Signs of Mice in the Home
As they typically weigh less than an ounce and grow no longer than eight inches, mice are able to sneak into homes through holes 1/4 of an inch in diameter or larger. Since the rodents have powerful teeth and are highly motivated by available food and warm shelter, they can also easily create holes or enlarge existing holes to get inside. Furthermore, the pests are able to run up any texturized vertical surface and can jump over a foot off the ground. This means mice are capable of gaining access to homes through uncovered vents, chimneys, windows with broken screens, and through utility pipes that run through exterior walls, as well.
Mice are notorious for the widespread damage they cause once infestations are established. Despite the fact that a single mouse eats approximately eight pounds of food in a single year, the pests do a lot of nibbling and defecate while feeding. These habits spoil entire packages of food at a time, put financial strain on homeowners, and contribute to the spread of disease. Additionally, mice build nests in wall voids, electrical appliances, and attics. The presence of mice in walls and appliances creates fire hazards as their nests are made of insulation, twigs, and other flammable materials. When the pests live in attics, they destroy stored items like books, important documents, and family heirlooms.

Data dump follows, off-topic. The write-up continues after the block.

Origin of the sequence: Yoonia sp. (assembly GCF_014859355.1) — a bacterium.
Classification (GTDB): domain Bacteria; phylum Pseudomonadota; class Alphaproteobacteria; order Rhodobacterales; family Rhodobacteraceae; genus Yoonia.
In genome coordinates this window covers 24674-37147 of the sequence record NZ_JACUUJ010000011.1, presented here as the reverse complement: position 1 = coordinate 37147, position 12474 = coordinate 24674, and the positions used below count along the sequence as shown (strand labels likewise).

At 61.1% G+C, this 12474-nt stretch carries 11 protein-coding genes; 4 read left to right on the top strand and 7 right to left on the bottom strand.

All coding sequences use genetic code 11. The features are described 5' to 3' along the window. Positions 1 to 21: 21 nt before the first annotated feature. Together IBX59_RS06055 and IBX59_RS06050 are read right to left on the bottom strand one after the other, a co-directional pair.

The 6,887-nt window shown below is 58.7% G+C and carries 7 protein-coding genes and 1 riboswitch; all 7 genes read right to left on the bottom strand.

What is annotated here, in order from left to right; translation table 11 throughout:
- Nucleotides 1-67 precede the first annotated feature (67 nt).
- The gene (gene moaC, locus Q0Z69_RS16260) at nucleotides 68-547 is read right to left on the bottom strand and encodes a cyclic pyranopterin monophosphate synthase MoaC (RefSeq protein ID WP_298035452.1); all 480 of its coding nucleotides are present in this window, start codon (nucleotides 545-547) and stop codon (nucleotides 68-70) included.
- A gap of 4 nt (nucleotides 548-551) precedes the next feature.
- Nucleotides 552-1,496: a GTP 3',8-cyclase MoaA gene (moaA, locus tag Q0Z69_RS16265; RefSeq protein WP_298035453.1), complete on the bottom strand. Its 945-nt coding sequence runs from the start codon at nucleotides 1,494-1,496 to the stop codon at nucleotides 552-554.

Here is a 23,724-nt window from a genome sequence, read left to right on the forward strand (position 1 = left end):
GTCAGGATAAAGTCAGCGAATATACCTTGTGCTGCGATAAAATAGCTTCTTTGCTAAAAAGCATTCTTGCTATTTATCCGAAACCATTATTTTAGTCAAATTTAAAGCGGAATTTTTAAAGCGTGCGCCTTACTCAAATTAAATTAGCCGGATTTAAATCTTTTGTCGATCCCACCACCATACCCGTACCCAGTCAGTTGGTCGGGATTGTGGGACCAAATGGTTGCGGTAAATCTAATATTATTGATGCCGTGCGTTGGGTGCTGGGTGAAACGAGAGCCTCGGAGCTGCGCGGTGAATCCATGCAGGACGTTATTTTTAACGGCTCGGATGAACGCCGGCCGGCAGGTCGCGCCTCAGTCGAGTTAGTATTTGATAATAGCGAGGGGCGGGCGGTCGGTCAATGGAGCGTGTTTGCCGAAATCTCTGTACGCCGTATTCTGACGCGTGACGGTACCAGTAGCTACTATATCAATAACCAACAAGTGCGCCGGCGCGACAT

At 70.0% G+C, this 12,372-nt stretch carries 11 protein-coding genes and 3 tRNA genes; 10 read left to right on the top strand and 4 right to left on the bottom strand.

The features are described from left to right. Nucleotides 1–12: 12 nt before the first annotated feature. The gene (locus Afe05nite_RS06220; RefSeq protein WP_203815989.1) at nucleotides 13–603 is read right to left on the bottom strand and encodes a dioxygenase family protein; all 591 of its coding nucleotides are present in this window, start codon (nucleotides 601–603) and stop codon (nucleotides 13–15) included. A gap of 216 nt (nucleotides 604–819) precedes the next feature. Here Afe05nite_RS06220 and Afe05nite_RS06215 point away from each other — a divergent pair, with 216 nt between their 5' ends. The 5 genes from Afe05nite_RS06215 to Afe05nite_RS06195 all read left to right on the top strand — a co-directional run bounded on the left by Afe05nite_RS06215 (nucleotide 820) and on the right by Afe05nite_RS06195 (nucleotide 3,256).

Prevention & Removal
Given the distress infestations of mice cause, house residents should take care to prevent attracting the pests. The best way to reduce the possibility of rodent infestation is diligent sanitation. Removing clutter from attics and basements, cleaning up food and liquid spills as soon as they happen, and regularly vacuuming all go a long way toward mouse prevention. However, as mice are still attracted to heated homes by the prospect of shelter, the only way to truly guard against infestations is calling pest control professionals. Trained experts have the tools to eliminate existing populations of mice and create detailed plans that help homeowners guard against future infestations.